Ken Jensen: Anna, you have recently implemented a community forum on our website that allows patients, their friends, and loved ones to interact with other patients. Could you expand on that a little bit?
Anna Lambertson: Sure, Ken. We kept hearing from patients that just as they have this thirst for information, they really want to have connections with other patients. And as we’ve said, when a patient has a rare disease like hairy cell leukemia, he or she will most likely never have encountered someone with this disease prior to diagnosis. Their family and friends may have never heard of the disease before their diagnosis. And once you’ve gone through treatment, it’s frustrating if you relapse or if you have other complications. Patients often feel a bit lonely in their diagnosis and as they pursue treatment. We kept hearing from patients that they were looking for some of those community connections, so we launched this online community. And I think it’s really interesting to see the very amazing response that we’ve had. Patients have truly flocked to it and have been sharing a lot of really interesting information about their own experiences with this disease. They’ve been sharing, swapping stories.
Ken Jensen: I found it incredible that over 100 people signed up what, in the first week?
Anna Lambertson: Just in the first couple of days we had over 100 people signed up, and now we’re going to reach 200 pretty quickly. Again, this is a rare disease and when patients have an opportunity to connect with others, I think they seem to jump at it. That being said, we do know that every patient is different. And some patients may feel comfortable sharing aspects of their diagnosis and treatment with a spouse or with a family member. Others may feel more comfortable sharing with a colleague. Maybe they feel like they’re bothering their family by sharing this information. What I always encourage patients to do when they reach out is to take some time to think about what their own comfort level is in sharing this personal information. They should never feel pressured or forced to share their story with anyone other than their doctor. If they only want to speak to their doctor about their personal experience with hairy cell leukemia, that’s what they should do.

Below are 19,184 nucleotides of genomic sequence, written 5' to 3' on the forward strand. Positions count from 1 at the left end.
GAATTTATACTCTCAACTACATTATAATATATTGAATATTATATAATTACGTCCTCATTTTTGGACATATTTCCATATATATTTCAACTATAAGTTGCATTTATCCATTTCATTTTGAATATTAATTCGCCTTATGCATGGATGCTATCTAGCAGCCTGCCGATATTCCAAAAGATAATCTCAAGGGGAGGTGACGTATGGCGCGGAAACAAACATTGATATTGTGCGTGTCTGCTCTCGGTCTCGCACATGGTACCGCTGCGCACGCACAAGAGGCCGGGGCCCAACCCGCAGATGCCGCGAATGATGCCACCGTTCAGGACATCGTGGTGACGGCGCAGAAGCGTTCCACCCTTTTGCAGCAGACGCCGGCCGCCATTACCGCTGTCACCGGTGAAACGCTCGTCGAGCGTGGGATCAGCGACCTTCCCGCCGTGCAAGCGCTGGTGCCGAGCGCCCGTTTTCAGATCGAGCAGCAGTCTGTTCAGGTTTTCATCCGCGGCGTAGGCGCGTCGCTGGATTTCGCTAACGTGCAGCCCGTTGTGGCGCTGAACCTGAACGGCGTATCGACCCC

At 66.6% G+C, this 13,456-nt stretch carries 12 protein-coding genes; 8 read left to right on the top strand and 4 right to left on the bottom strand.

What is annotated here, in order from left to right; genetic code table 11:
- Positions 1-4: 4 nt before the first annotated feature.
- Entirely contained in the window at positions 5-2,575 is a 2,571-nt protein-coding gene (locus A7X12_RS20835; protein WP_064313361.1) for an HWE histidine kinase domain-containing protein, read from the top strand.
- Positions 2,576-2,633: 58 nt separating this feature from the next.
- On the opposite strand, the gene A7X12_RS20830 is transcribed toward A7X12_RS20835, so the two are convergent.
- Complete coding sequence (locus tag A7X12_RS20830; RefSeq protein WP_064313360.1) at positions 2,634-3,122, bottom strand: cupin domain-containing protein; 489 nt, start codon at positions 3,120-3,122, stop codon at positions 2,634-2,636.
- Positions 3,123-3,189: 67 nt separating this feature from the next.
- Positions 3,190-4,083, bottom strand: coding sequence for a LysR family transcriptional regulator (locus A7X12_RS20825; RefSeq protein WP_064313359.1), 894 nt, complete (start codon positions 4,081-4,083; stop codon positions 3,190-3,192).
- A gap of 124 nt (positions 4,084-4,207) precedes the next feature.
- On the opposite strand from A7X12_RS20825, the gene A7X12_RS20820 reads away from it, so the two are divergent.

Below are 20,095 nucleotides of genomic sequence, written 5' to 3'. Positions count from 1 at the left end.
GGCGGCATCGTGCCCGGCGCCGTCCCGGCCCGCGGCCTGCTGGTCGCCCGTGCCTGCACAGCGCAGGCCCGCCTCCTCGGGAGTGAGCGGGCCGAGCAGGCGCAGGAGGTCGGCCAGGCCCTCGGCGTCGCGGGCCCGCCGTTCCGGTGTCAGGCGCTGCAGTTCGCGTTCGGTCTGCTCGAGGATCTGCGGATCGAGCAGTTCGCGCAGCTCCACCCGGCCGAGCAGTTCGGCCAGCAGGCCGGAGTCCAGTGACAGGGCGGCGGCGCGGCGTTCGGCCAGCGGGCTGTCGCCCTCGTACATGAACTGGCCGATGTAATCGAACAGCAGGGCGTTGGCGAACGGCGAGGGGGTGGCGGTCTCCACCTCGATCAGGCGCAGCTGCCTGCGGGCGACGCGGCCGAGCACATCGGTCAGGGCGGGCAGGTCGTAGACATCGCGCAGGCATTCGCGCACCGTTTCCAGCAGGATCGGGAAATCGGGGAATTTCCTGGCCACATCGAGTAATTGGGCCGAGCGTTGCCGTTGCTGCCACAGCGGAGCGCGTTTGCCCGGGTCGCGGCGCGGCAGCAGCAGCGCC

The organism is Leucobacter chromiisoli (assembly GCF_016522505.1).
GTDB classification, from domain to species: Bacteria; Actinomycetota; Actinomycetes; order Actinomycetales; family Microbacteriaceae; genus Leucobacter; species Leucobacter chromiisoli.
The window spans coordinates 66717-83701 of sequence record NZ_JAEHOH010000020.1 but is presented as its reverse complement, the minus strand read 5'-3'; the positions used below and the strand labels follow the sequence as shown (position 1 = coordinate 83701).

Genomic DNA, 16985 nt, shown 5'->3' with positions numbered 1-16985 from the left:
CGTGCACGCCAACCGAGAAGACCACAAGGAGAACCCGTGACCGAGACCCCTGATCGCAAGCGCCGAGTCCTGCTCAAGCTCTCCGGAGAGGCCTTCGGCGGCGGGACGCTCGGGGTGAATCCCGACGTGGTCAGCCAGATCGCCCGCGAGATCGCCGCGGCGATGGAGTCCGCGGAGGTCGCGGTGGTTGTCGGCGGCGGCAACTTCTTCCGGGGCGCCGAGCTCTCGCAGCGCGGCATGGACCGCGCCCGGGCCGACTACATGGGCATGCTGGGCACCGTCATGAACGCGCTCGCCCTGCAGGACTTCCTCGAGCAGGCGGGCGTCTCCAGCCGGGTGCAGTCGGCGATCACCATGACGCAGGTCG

Ken Jensen: I think it’s very important that they have a very good and open relationship and communication with their doctor. From a personal viewpoint, I think they want to find a doctor who is also willing to consult with other doctors who are known in the field. I’ve been very impressed with our doctors in the centers of excellence. These are the world’s greatest doctors in terms of knowledge of hairy cell leukemia, and yet they are often consulting with each other on particular cases and collaborating on what kinds of treatments would be best for a particular case or just in general in the future.
Anna Lambertson: That’s a really good point. We’ve said that a relationship between the doctor and the patient is critical. It’s probably the most important partnership in helping a patient determine what treatment options are best for him or her. And when a patient and the doctor have an open line of communication, when the patient feels that they can ask questions when they trust their doctor to give them accurate information, they feel that they’re going to get the truth about their situation, about their disease, and about their options. That’s the best way to achieve optimal results for the patient.
And it is remarkable through our centers of excellence — we have 27 around the world — and as you’ve said, these are the leading experts in hairy cell leukemia. They have perhaps the most experience treating patients. They conduct clinical trials. In fact, Dr. Kreitman is one of those doctors, the NIH [National Institutes of Health] is one of those centers of excellence. And we do see that these doctors consult with each other, collaborate with each other, learn from each other. I think you would agree that if you were diagnosed right now with hairy cell leukemia or if you relapsed, you would want a doctor who, as you’ve said, would be willing to consult.
Ken Jensen: Absolutely. In fact, my doctor did. When I last relapsed again, she consulted with one of the experts just to make sure that what she thought was the best treatment was in fact the best treatment.